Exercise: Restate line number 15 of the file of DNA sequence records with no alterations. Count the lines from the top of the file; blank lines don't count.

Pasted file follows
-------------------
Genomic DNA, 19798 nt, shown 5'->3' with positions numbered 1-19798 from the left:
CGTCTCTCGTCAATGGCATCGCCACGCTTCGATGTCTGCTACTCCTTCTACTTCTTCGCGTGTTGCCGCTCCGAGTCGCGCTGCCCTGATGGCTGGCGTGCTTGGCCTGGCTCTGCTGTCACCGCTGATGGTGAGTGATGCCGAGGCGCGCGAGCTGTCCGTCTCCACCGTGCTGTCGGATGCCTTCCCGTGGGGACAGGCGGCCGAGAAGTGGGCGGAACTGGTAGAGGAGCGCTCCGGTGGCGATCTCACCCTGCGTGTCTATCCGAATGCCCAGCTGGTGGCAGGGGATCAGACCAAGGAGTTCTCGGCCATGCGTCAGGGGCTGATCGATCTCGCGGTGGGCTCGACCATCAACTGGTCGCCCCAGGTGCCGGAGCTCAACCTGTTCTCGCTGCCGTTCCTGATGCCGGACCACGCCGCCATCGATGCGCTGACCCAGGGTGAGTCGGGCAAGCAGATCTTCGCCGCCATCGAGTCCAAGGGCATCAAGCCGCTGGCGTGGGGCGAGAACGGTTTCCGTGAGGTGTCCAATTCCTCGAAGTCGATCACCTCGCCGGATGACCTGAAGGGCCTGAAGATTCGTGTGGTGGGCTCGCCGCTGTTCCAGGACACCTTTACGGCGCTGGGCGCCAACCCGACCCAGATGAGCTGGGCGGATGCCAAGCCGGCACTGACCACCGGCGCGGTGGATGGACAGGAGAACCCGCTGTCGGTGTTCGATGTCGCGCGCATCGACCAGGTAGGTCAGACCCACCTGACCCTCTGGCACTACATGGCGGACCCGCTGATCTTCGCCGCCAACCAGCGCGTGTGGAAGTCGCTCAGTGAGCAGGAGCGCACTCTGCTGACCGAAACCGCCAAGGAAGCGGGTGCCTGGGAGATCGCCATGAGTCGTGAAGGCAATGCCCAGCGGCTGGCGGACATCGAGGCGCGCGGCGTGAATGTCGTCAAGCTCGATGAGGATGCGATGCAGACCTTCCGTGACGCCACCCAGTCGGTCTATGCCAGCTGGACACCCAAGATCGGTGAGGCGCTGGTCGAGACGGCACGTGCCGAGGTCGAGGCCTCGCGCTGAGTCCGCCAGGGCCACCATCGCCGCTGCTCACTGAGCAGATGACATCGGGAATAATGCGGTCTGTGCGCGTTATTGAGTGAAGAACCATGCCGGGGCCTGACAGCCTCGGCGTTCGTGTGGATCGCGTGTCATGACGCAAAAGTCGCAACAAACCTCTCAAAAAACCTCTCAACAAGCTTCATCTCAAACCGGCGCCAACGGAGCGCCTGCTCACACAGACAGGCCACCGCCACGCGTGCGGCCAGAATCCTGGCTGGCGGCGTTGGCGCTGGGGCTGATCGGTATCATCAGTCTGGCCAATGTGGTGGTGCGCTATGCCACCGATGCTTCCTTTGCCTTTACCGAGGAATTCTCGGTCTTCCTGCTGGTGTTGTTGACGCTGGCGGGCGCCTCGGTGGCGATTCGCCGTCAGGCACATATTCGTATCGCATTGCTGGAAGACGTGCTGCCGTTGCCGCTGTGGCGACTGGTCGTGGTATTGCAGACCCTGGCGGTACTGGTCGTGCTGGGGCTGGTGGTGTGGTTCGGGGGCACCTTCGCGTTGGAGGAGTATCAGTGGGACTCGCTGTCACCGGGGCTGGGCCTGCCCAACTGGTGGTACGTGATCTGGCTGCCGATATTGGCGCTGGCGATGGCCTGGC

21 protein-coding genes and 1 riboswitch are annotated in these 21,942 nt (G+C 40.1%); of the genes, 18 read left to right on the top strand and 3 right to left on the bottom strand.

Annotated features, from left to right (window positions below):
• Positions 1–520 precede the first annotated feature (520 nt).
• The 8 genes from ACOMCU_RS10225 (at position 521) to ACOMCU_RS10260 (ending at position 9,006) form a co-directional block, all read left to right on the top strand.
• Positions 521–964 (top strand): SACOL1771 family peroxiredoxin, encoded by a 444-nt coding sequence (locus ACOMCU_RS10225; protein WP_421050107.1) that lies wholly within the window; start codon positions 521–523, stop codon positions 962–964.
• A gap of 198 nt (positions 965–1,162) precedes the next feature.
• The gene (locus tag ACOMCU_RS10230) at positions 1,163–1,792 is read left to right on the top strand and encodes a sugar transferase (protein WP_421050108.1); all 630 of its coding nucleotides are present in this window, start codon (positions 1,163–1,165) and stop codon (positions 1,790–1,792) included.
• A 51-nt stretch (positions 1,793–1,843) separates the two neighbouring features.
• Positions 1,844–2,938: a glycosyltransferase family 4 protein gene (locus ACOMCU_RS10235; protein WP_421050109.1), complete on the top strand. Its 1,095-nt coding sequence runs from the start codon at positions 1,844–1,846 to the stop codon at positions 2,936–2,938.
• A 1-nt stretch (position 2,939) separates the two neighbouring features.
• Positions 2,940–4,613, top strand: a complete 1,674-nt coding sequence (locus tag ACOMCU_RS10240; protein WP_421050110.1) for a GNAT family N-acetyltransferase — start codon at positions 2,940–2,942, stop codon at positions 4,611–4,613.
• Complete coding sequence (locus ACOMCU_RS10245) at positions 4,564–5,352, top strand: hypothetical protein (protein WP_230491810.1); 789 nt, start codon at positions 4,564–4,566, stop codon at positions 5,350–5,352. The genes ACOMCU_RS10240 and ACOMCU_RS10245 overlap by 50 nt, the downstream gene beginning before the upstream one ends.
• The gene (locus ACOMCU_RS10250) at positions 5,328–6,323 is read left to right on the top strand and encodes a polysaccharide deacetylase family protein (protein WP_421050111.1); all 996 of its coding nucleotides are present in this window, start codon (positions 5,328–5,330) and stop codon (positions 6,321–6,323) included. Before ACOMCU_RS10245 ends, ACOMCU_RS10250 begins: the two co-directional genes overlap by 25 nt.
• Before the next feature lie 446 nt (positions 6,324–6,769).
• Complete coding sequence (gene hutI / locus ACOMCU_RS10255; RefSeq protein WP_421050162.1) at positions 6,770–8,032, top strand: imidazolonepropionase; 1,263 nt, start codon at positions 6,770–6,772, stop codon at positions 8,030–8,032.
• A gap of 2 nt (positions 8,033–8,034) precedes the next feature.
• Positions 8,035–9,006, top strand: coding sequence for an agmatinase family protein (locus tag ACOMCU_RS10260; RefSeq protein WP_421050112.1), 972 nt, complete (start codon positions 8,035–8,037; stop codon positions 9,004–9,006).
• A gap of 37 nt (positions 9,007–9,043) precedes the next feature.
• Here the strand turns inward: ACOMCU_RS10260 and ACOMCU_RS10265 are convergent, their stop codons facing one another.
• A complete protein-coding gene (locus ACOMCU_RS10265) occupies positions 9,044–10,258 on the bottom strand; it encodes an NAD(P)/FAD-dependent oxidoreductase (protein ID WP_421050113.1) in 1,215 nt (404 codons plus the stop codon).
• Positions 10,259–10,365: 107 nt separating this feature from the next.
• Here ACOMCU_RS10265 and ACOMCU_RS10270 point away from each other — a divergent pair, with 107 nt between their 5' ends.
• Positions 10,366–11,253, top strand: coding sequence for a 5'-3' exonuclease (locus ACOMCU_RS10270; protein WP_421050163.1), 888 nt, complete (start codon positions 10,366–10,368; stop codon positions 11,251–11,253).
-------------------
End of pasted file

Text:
• The gene (locus ACOMCU_RS10250) at positions 5,328–6,323 is read left to right on the top strand and encodes a polysaccharide deacetylase family protein (protein WP_421050111.1); all 996 of its coding nucleotides are present in this window, start codon (positions 5,328–5,330) and stop codon (positions 6,321–6,323) included. Before ACOMCU_RS10245 ends, ACOMCU_RS10250 begins: the two co-directional genes overlap by 25 nt.